Communications between General Practitioners and Consultants

Br Med J 1974; 4 doi: http://dx.doi.org/10.1136/bmj.4.5942.456 (Published 23 November 1974)
Cite this as: Br Med J 1974;4:456

Get access to this article and all of bmj.com for the next 14 days

Sign up for a 14 day free trial today

Access to the full text of this article requires a subscription or payment. Please log in or subscribe below.

  1. Anne Long,
  2. J. B. Atkins

    Abstract

    During 1972-3 a survey was made of the pattern of communication between 80 consultants in four hospitals in south-east England and 100 general practitioners in the catchment areas of these hospitals. This aimed to identify the factors which affect the efficiency of communication between these two groups and to look for ways of improving this.

    Face to face contact between consultants and general practitioners was extremely limited. The main communication links were the letters of referral and discharge, but even this form of communication had serious defects. Though most doctors were satisfied with communications in general the evidence suggested ways of improving communication between consultants and general practitioners, such as encouraging domiciliary visits where both doctors are present and consultant sessions in health centres, but that any innovation in this field could only be successful if the attitude of the consultants and general practitioners were in harmony with the new venture.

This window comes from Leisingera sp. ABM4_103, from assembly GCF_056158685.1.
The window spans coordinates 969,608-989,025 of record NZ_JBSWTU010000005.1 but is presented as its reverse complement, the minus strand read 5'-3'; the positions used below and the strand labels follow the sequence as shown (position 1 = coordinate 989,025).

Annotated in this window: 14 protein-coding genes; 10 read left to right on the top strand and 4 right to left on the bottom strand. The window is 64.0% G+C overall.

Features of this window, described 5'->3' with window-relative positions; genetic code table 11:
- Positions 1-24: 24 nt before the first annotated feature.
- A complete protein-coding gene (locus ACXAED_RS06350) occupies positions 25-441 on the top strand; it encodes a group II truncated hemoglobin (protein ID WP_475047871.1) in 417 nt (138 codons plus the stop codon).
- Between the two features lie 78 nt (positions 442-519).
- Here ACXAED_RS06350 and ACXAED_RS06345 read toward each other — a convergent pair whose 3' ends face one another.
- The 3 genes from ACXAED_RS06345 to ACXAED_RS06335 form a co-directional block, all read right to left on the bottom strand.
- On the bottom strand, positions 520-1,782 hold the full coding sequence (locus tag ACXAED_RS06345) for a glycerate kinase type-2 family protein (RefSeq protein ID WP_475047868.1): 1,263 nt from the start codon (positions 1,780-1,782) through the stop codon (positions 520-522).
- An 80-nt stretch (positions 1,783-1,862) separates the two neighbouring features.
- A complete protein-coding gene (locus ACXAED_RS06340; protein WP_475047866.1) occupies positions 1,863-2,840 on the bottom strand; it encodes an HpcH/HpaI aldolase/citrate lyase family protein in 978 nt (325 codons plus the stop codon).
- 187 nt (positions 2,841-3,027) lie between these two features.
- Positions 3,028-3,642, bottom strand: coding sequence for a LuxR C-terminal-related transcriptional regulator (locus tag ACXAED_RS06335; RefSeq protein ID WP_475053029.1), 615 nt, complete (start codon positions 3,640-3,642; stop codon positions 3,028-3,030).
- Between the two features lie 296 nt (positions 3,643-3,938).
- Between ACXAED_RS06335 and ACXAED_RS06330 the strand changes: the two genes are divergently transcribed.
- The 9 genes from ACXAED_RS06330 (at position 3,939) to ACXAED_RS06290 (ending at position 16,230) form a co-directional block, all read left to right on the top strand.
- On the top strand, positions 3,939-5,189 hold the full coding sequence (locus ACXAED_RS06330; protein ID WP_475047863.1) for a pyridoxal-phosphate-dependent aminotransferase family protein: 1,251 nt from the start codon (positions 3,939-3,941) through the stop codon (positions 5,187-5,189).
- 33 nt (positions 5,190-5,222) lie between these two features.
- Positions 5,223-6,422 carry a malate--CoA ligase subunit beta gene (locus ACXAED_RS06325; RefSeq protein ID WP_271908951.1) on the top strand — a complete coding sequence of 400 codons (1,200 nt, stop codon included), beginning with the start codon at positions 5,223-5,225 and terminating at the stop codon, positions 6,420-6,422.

Get access to this article and all of bmj.com for the next 14 days

    Sign up for a 14 day free trial today

    Access to the full text of this article requires a subscription or payment. Please log in or subscribe below.

    Article access

    Article access for 1 day

    Purchase this article for £20 $30 €32*

    The PDF version can be downloaded as your personal record

    * Prices do not include VAT

    THIS WEEK'S POLL